A Reflection on the Changing Nature of Literacy and the Implications for Teaching and Learning

LABELING AND DEFINING LITERACY IN 2016

Scholars have used a variety of terms to describe how literacy has changed:

  • digital literacy
  • digital literacies
  • new literacies
  • online reading comprehension
  • digital inquiry

In trying to put a label on new concepts, educators/scholars are stuck trying to account for existing frameworks for thinking while simultaneously creating new vocabulary that accurately describes the fundamental differences between the existing and the new. Nobody sits down at a big meeting and makes a decision that everyone sticks to–the meanings of words may originally be envisioned by their creators but those meanings are complicated, negotiated, and transformed by everyone else who uses the words as well. The existence of a multitude of words to describe a series of similar concepts isn’t surprising–language in general functions this way (and the fast-paced change visible in the language of internet slang is a perfect example of this continual creation, complication, negotiation, and transformation in word meaning).

I think the plural form comes from an implied expansion of sorts–the idea that “literacies” includes a wider range of ideas than simply “literacy.” Corio (2003) asserts our definition of literacy has expanded from “traditional notions of reading and writing” to include a larger variety of mental activities (p. 458). Hammerberg explores the idea that literacies are multiple as a consequence of being connected to a variety (plural) of sociocultural contexts (2004, p. 649). Castek, et al. (2015) suggest there are additional “literacies” involved in online research and comprehension. All of these suggest a broadening of our original notions of literacy beyond simply reading and writing, and the term “new literacies” implies that these are relatively recent developments (which is true in a historical sense if you consider the length of time the “new” literacies have existed compared to the length of time the historical literacy/ies of the printing press have existed).

In defining what scholars consider to be “new” about literacy, we can look at a number of different definitions. At a broad level, Hammerberg (2004), drawing on Gee (1996) defines reading as “knowing how to be and act and think appropriately with the type of text, situation, or discourse at hand,” though this is true about both traditional and new literacies (p. 649). Coiro (2003, p. 458) suggests new literacies are “active, strategic, and critical process of constructing meaning” (p. 425). And finally, Castek, et al. (2015) suggest the following is true of new literacies (p. 325):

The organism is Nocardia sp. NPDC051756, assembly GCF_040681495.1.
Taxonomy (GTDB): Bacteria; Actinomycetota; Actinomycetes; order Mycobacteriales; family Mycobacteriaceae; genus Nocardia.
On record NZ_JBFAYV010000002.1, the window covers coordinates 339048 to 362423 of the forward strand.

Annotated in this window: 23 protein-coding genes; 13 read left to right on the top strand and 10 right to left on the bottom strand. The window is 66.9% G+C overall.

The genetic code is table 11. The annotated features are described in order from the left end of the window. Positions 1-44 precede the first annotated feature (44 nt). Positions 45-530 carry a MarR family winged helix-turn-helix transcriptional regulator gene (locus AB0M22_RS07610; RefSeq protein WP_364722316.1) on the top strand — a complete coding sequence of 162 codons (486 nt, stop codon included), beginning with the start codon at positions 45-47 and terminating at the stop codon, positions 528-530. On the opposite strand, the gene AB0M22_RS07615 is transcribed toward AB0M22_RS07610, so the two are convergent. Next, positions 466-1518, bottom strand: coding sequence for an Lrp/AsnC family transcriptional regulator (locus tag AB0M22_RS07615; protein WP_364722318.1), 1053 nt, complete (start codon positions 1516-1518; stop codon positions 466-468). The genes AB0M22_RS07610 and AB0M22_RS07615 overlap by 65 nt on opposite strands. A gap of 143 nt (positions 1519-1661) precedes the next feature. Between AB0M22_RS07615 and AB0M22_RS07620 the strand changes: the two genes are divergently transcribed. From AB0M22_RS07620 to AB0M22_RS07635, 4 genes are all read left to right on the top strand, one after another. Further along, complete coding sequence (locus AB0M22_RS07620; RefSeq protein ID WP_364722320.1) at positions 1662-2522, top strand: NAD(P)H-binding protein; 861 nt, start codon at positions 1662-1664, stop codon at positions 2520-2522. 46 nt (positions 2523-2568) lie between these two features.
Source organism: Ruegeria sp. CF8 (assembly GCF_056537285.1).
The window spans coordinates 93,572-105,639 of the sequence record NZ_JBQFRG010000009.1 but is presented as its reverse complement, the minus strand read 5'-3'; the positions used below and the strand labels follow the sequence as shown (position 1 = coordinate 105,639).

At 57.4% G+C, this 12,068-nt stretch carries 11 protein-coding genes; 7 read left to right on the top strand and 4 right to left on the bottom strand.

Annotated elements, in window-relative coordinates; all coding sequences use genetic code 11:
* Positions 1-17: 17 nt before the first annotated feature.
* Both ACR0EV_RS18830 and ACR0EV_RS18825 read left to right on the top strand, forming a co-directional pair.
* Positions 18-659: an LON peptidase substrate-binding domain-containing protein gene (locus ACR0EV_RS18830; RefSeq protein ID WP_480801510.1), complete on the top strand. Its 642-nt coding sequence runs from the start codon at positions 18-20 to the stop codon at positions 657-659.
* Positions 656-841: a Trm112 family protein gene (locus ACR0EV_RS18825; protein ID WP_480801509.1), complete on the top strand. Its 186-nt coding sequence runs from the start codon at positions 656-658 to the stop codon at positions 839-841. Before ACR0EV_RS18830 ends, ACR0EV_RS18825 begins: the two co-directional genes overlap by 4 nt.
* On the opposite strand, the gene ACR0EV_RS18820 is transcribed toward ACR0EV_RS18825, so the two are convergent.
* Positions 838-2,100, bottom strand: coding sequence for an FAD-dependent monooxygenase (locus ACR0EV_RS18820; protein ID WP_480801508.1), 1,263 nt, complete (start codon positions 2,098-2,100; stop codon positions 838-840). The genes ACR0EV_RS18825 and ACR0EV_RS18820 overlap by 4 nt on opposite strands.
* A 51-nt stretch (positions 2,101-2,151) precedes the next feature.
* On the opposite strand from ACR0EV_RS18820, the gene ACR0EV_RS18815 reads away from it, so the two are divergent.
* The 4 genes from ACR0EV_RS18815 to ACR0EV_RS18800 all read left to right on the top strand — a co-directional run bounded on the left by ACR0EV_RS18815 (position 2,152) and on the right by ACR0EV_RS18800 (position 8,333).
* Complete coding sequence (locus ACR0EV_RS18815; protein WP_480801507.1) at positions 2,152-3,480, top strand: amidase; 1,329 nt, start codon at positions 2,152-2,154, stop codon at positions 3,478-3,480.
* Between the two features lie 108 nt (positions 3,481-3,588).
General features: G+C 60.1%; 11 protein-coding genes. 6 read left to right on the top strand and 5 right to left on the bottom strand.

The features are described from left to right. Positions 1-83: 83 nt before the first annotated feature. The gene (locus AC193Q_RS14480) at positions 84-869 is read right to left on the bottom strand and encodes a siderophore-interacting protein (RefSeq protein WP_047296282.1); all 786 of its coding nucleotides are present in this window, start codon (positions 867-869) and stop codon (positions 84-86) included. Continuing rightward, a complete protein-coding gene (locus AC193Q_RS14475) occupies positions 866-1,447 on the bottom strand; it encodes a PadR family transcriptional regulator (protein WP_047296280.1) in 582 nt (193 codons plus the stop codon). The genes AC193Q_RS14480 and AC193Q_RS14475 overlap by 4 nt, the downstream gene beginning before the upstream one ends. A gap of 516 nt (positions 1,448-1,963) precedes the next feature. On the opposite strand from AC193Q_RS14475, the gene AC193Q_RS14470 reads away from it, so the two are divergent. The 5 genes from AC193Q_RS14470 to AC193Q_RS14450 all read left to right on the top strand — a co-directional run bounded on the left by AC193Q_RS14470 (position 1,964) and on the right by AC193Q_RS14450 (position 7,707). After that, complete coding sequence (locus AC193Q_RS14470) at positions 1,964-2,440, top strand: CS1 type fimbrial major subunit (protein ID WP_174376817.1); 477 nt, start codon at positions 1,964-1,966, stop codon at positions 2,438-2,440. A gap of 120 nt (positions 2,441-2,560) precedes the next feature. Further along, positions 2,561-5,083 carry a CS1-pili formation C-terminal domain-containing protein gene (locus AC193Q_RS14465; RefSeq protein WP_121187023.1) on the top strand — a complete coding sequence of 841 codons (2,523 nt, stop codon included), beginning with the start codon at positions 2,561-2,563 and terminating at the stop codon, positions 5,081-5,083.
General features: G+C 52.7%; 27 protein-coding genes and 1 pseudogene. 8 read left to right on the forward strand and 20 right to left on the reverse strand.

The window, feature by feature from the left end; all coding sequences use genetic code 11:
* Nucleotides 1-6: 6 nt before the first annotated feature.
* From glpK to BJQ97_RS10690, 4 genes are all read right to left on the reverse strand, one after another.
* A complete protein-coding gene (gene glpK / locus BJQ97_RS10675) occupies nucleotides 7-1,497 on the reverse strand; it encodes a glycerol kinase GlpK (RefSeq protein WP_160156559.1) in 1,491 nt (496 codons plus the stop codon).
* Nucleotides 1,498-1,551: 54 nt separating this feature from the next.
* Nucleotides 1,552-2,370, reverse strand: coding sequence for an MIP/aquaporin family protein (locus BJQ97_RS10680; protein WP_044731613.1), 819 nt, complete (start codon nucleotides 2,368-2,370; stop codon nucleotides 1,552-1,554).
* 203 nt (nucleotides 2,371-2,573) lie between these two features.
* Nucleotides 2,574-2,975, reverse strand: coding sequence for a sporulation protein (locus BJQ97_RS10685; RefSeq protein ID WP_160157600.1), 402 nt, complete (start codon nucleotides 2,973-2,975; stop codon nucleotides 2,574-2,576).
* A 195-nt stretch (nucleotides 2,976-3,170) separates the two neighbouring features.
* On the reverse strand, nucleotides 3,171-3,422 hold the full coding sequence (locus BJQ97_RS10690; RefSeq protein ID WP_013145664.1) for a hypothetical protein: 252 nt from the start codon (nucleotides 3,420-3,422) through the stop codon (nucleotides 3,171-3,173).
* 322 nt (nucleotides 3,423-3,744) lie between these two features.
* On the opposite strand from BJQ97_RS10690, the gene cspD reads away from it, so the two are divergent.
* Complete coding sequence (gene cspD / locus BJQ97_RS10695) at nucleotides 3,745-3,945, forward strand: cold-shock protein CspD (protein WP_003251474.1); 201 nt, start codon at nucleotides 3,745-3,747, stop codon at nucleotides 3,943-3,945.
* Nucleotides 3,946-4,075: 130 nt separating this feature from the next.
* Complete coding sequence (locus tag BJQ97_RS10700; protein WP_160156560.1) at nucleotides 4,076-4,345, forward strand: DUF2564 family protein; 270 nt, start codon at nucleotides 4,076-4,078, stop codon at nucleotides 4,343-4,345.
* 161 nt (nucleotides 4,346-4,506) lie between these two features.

(1) The Internet is this generation’s defining technology for literacy and learning within our global community;
(2) The Internet and related technologies require additional new literacies to fully access their potential;
(3) new literacies are deictic [context matters];
(4) new literacies are multiple, multimodal, and multifaceted;
(5) critical literacies are central to new literacies;
(6) new forms of strategic knowledge are required with new literacies;
(7) new social practices are a central element of New Literacies; and
(8) teachers become more important, though their role changes, within new literacy classrooms.

I agree with the above quoted descriptions of how various scholars conceptualize new literacies. In particular, I think the most important traits to remember are that the new literacies are much more process-based than traditional literacies and inherently social.

I struggled with Lankshear and Knobel’s (2008) distinction between newness in the ontological sense and newness in the paradigmatic sense. After consideration and discussion during an online meeting for our class on October 6th, I decided my definitions are as follows:

  • Ontological newness refers to a difference in how the task of literacies has fundamentally changed–it is a different way of perceiving the performance of literacies
  • Paradigmatic newness refers to the way we might think about literacy’s existence, and by extension to the ways we teach and learn about it.

Both conceptions of newness are interesting for attempting to broaden our understanding of how literacies can be new, but I don’t feel an understanding of the semantic difference between these two is necessary to grasp some of the more practical aspects of applying and teaching new literacies.

Other labels like “online reading comprehension” or “digital inquiry,” or the use of upper or lowercase versions of these terms do not necessarily create more confusion, they just refer to specific pieces of larger conceptions of the new literacies. I have taken to using the term “new literacies” because it implies recent novel development, a plurality of forms of literacy, and it is not quite so specific as something like “digital inquiry,” which could be said to represent a specific part of the new literacies. I also feel that a messiness with language and terminology is inherent as a part of communicating using the new literacies given the effect that they have on language and modes of communicating–why would it not be inherent in the very terms we use to describe them? I feel that we should embrace this messiness, as our conception of literacy is certain to become more complicated in the future, and I don’t feel that an inability to define terms precisely in the immediate term necessarily prevents us from investigating the application of these concepts and their implications.

IMPLICATIONS FOR TEACHING AND LEARNING